The first published case of phantom pain eliminated through EMDR concerns a Colombian child treated in 1996 for limb amputation secondary to a cancer diagnosis. The processing of the pain sensations, coupled with the associated feeling of fear and abandonment at having been left in an agency's care by her family, and the horror of never being able to "run and jump with children again" resulted in a complete elimination of the phantom leg pain, and was maintained for two years of follow-up. Subsequent cases of EMDR application and its association with the decrease or remission of phantom pain have been reported in several cases that cite a rapid improvement of physical problems and somatoform disorders including chronic pain.45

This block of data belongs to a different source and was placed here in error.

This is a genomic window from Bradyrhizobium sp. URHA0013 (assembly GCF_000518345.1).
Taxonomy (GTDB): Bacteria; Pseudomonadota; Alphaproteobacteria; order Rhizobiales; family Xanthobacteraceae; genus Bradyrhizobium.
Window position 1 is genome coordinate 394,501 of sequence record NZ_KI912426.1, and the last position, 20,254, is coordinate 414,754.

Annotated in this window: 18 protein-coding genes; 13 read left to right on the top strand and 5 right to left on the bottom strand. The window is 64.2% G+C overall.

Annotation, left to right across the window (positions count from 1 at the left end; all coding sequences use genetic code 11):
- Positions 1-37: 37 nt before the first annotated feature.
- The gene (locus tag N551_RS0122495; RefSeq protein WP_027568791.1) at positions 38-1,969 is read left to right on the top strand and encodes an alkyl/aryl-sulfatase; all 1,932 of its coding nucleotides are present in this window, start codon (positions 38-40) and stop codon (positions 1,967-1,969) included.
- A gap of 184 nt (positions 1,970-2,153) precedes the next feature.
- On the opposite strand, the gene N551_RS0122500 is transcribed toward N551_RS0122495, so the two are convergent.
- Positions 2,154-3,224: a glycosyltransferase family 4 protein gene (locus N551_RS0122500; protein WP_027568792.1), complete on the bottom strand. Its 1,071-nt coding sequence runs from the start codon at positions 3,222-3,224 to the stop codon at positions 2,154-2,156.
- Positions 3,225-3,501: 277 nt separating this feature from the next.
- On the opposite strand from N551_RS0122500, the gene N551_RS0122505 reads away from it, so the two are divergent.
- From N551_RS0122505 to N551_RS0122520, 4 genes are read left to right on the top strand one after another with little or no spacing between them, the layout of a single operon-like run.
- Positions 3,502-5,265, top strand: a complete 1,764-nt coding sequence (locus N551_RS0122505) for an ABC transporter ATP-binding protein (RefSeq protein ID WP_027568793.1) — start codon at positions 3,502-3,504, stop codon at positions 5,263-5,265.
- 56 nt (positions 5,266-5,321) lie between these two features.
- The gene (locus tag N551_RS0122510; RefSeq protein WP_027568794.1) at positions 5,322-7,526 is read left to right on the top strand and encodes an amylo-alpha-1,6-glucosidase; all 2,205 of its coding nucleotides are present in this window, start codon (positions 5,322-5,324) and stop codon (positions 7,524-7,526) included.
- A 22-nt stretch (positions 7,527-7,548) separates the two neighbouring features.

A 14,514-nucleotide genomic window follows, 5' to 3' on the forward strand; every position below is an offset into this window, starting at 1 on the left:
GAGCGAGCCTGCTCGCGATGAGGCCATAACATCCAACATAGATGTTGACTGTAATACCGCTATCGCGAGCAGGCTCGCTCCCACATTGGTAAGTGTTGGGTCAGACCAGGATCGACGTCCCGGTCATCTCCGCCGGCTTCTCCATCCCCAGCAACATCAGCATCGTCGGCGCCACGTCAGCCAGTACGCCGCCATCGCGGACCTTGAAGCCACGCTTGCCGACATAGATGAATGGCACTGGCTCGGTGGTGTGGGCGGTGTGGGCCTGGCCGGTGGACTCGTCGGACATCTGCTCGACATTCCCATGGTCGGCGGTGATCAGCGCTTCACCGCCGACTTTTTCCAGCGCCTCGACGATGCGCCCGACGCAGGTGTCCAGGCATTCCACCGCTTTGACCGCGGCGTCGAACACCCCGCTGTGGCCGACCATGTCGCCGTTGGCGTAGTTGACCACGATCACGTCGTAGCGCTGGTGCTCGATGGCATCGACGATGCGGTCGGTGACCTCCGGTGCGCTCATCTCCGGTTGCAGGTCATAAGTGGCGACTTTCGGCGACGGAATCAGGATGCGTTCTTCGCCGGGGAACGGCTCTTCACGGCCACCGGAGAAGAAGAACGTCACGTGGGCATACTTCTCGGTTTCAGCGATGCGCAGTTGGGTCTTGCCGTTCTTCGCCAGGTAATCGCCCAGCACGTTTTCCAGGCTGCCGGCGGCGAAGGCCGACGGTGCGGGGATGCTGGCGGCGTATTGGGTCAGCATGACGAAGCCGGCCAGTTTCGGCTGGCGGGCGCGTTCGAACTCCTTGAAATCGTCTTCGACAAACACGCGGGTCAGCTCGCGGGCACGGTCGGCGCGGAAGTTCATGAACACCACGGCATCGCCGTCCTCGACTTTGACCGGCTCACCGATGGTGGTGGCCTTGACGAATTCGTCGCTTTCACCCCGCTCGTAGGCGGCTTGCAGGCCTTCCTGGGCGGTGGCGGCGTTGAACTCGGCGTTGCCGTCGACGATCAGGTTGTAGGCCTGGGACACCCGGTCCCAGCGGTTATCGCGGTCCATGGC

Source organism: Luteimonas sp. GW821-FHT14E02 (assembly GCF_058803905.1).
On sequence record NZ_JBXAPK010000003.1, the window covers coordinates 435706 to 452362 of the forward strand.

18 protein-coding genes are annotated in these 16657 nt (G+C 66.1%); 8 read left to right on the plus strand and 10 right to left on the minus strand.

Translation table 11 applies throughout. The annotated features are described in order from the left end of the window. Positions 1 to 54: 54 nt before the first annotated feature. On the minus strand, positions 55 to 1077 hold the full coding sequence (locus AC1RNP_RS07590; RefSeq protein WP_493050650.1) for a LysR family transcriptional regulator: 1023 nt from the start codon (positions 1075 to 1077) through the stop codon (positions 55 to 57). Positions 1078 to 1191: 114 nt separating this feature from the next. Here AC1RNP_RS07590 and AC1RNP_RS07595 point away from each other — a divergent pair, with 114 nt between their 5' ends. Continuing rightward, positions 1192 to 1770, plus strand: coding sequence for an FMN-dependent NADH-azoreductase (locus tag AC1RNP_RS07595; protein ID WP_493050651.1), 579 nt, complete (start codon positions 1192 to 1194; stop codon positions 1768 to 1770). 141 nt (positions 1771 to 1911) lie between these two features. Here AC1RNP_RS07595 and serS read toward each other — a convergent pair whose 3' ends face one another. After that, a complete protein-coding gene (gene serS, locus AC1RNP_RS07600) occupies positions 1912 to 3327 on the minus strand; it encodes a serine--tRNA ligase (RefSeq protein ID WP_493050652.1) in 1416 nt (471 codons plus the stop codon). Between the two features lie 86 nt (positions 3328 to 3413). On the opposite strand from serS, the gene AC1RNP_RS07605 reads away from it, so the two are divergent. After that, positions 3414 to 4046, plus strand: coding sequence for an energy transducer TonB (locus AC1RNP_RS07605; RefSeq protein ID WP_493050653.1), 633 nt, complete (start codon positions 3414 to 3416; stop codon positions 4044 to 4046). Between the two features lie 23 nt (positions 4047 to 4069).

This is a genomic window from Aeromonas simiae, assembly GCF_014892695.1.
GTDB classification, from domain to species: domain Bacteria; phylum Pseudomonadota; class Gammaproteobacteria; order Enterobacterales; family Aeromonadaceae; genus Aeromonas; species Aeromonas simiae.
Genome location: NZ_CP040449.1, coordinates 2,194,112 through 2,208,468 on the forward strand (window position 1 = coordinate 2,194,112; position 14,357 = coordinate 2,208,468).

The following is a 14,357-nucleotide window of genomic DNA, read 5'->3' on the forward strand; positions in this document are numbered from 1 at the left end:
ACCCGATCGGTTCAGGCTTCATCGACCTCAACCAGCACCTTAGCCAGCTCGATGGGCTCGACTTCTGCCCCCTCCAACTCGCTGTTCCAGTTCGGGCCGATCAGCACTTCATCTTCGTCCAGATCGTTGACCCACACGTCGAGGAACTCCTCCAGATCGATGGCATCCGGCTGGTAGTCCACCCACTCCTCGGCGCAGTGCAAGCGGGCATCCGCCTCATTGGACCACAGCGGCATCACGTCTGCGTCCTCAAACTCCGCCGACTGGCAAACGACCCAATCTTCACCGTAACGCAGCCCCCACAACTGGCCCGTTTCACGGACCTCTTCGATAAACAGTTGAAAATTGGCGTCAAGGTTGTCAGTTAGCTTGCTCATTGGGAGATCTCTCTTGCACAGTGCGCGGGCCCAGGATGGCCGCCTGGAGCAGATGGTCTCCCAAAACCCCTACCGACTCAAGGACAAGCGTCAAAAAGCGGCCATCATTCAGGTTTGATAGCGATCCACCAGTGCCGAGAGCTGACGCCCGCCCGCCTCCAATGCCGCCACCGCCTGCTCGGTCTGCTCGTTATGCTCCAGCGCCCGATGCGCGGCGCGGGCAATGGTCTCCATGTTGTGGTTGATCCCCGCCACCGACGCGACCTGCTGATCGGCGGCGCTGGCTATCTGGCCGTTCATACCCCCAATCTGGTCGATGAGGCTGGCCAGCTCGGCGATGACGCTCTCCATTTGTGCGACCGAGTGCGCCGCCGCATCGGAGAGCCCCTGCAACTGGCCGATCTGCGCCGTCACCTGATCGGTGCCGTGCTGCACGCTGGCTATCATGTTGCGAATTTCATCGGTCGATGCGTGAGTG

Hypnotherapy (and self-hypnosis) alter the patient's perception of pain, addressing the emotional and psychological component, which may indirectly influence the physiological response. It is safe and can reduce the costs of medical treatment in chronic pain49,50 but it remains unused in clinical medicine. Its efficacy on the chronic pain of a traumatically amputated limb is unclear, with three case reports in the literature.51-53 Hypnotherapy was attempted in a case reported in 1996.51 It involved a 58-year-old male patient who met the criteria for post-traumatic stress disorder and for phantom limb pain in his left leg. His left leg was amputated after being severely injured in a collision with a train. Twelve years later he was admitted to hospital for severe burning pain, for which analgesics were prescribed. The patient began taking analgesics 10-20 times a day, and pain relief was only obtained while he was working or after he took the medication. After being treated for his abuse of analgesics, he was pharmacologically treated with carbamazepine, amitriptyline, chlorpromazine and clonazepam, with no effect. Pentobarbital, clomipramine and acetaminophen were also used. 27 years after the amputation, he started his first hypnosis session. Superficial hypnosis was induced where the patient could think and speak, and consciousness was focused on the image of his phantom limb, initially imagined as shorter, and later as the same length as the healthy limb. After three months, severe pain occurred only intermittently and oral analgesics decreased to 2-5 times per day. His insomnia also improved.